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A Life of Deeds and Some Little Fame – Rewi Alley

by Rhonda Bartle  

Rewi Alley: Photo thought to have been taken around the time he went to China. Image: Permission of the Alexander Turnbull Library must be obtained before any re-use of this image.
Rewi Alley: Photo thought to have been taken around the time he went to China. Image: Permission of the Alexander Turnbull Library must be obtained before any re-use of this image.

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China, Rewi Alley

You could say Rewi Alley's parents were responsible for the man he became. He was the third of seven children produced by a school master, and a wife who was passionate about the sufferance and temperance movements.

 
Born in Springfield, Canterbury in 1897, Alley was named by his childless Aunt Amy, who had great admiration for Ngati Maniopoto leader, Rewi Maniapoto. "I, a little blonde Anglo-Saxon, was given a Maori name," Alley later wrote.
 
From his autobiography: "People owe a good deal to their parents and to their early formative years. I was certainly fortunate in my parents. My father, Frederick James Alley, was a schoolmaster. The son of an early Irish immigrant to New Zealand, he had come up the hard way and became a pupil-teacher at the age of fourteen. He was a great believer in social progress, a socialist before his time.
 
"My mother, Clara Maria Buckingham, was a woman of great ability, balanced and thoughtful. She was from a Norfolk family in England, which immigrated to New Zealand in 1884.
 
"She was a woman ahead of her time, always as young and progressive as the youngest. She had a breadth of understanding of international issues remarkable in our New Zealand society…to have such a mother was my great good fortune."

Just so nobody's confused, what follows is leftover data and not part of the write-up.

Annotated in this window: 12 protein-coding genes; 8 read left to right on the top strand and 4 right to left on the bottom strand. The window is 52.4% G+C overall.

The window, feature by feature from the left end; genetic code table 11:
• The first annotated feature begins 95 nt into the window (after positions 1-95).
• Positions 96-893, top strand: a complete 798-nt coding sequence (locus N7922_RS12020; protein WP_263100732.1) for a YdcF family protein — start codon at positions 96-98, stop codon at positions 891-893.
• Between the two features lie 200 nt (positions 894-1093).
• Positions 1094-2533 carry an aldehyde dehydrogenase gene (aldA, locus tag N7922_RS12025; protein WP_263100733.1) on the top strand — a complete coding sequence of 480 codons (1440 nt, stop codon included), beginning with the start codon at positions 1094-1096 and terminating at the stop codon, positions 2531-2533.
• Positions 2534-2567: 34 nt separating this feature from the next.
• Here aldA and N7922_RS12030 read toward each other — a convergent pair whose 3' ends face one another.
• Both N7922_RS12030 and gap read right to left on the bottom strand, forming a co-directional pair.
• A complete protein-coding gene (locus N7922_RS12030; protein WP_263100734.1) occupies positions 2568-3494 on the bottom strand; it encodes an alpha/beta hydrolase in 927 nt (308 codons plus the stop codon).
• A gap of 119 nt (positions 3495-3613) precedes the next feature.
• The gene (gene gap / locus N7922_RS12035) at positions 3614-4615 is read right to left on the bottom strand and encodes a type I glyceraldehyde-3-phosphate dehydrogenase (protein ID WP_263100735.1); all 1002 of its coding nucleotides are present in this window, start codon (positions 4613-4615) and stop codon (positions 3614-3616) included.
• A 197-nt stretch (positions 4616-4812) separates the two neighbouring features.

While his mother 'loved ducks, bees, roses, cats, tramps and all kids' she belonged to an inspired group of women who fought for and obtained women's suffrage in the early days in New Zealand.
 
The Alleys instilled a keen interest in social reform and education in all their children. Though Rewi's eldest brother Eric was killed at Armentiers, France, Geoffrey worked as a travelling Workers Educational Association tutor sponsored by the Carnegie Foundation, played for the All Blacks and became New Zealand's first National Librarian.
 
Gwendolen, Kath and Joyce were all teachers, with Joyce becoming a prominent nursing administrator.  Phillip lectured at Canterbury University's engineering school.
 
Alley chose a different path when he joined the New Zealand Army in 1916 to serve in France. But it was a chance meeting with two Chinese nationals there that would one day launch a fascination for China and set him on the journey that would change his life.
 

From France to a back blocks farm

In 1916, Alley enlisted in the army: "I admired my brother Eric when he enlisted as a lieutenant 12 days after the war began. I was hoping he would remember the good old school, which to me was then the greatest thing.